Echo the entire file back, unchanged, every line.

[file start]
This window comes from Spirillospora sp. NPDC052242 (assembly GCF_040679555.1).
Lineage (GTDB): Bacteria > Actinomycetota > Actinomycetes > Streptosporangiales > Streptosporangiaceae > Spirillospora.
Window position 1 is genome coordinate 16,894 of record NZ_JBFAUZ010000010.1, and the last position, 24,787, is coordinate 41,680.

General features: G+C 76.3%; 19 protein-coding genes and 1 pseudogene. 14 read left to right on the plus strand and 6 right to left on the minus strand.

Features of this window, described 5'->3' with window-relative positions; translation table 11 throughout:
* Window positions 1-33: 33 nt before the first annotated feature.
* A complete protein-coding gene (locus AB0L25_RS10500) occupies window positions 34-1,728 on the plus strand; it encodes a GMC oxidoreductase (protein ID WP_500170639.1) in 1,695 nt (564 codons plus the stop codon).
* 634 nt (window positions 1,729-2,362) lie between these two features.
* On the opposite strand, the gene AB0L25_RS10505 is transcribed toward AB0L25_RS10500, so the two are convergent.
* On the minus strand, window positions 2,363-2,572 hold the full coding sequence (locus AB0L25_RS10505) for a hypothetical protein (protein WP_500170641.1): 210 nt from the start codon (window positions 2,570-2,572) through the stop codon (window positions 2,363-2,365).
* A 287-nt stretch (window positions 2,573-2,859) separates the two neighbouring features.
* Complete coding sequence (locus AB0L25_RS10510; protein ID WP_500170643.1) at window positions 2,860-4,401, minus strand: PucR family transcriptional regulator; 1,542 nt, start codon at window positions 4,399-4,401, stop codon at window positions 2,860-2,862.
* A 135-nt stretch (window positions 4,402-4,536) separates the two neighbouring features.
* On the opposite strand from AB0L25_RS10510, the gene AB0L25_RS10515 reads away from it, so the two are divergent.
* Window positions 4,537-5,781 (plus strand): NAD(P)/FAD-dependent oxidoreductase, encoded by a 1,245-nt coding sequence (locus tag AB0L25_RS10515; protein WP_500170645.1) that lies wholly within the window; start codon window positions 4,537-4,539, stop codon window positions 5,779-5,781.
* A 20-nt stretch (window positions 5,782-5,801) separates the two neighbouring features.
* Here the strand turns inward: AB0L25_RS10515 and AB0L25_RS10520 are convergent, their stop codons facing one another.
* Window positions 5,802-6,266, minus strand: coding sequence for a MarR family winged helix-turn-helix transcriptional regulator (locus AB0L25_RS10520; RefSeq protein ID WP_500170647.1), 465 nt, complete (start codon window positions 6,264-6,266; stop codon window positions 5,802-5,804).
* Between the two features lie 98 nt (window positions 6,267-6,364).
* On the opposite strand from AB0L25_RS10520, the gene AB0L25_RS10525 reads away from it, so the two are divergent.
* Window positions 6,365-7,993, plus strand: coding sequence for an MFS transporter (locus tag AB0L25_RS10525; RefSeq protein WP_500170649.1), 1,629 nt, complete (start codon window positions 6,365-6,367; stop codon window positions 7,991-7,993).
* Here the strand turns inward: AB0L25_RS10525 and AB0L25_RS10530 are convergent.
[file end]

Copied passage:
This window comes from Spirillospora sp. NPDC052242 (assembly GCF_040679555.1).
Lineage (GTDB): Bacteria > Actinomycetota > Actinomycetes > Streptosporangiales > Streptosporangiaceae > Spirillospora.
Window position 1 is genome coordinate 16,894 of record NZ_JBFAUZ010000010.1, and the last position, 24,787, is coordinate 41,680.

General features: G+C 76.3%; 19 protein-coding genes and 1 pseudogene. 14 read left to right on the plus strand and 6 right to left on the minus strand.

Features of this window, described 5'->3' with window-relative positions; translation table 11 throughout:
* Window positions 1-33: 33 nt before the first annotated feature.
* A complete protein-coding gene (locus AB0L25_RS10500) occupies window positions 34-1,728 on the plus strand; it encodes a GMC oxidoreductase (protein ID WP_500170639.1) in 1,695 nt (564 codons plus the stop codon).
* 634 nt (window positions 1,729-2,362) lie between these two features.
* On the opposite strand, the gene AB0L25_RS10505 is transcribed toward AB0L25_RS10500, so the two are convergent.
* On the minus strand, window positions 2,363-2,572 hold the full coding sequence (locus AB0L25_RS10505) for a hypothetical protein (protein WP_500170641.1): 210 nt from the start codon (window positions 2,570-2,572) through the stop codon (window positions 2,363-2,365).
* A 287-nt stretch (window positions 2,573-2,859) separates the two neighbouring features.
* Complete coding sequence (locus AB0L25_RS10510; protein ID WP_500170643.1) at window positions 2,860-4,401, minus strand: PucR family transcriptional regulator; 1,542 nt, start codon at window positions 4,399-4,401, stop codon at window positions 2,860-2,862.
* A 135-nt stretch (window positions 4,402-4,536) separates the two neighbouring features.
* On the opposite strand from AB0L25_RS10510, the gene AB0L25_RS10515 reads away from it, so the two are divergent.
* Window positions 4,537-5,781 (plus strand): NAD(P)/FAD-dependent oxidoreductase, encoded by a 1,245-nt coding sequence (locus tag AB0L25_RS10515; protein WP_500170645.1) that lies wholly within the window; start codon window positions 4,537-4,539, stop codon window positions 5,779-5,781.
* A 20-nt stretch (window positions 5,782-5,801) separates the two neighbouring features.
* Here the strand turns inward: AB0L25_RS10515 and AB0L25_RS10520 are convergent, their stop codons facing one another.
* Window positions 5,802-6,266, minus strand: coding sequence for a MarR family winged helix-turn-helix transcriptional regulator (locus AB0L25_RS10520; RefSeq protein ID WP_500170647.1), 465 nt, complete (start codon window positions 6,264-6,266; stop codon window positions 5,802-5,804).
* Between the two features lie 98 nt (window positions 6,267-6,364).
* On the opposite strand from AB0L25_RS10520, the gene AB0L25_RS10525 reads away from it, so the two are divergent.
* Window positions 6,365-7,993, plus strand: coding sequence for an MFS transporter (locus tag AB0L25_RS10525; RefSeq protein WP_500170649.1), 1,629 nt, complete (start codon window positions 6,365-6,367; stop codon window positions 7,991-7,993).
* Here the strand turns inward: AB0L25_RS10525 and AB0L25_RS10530 are convergent.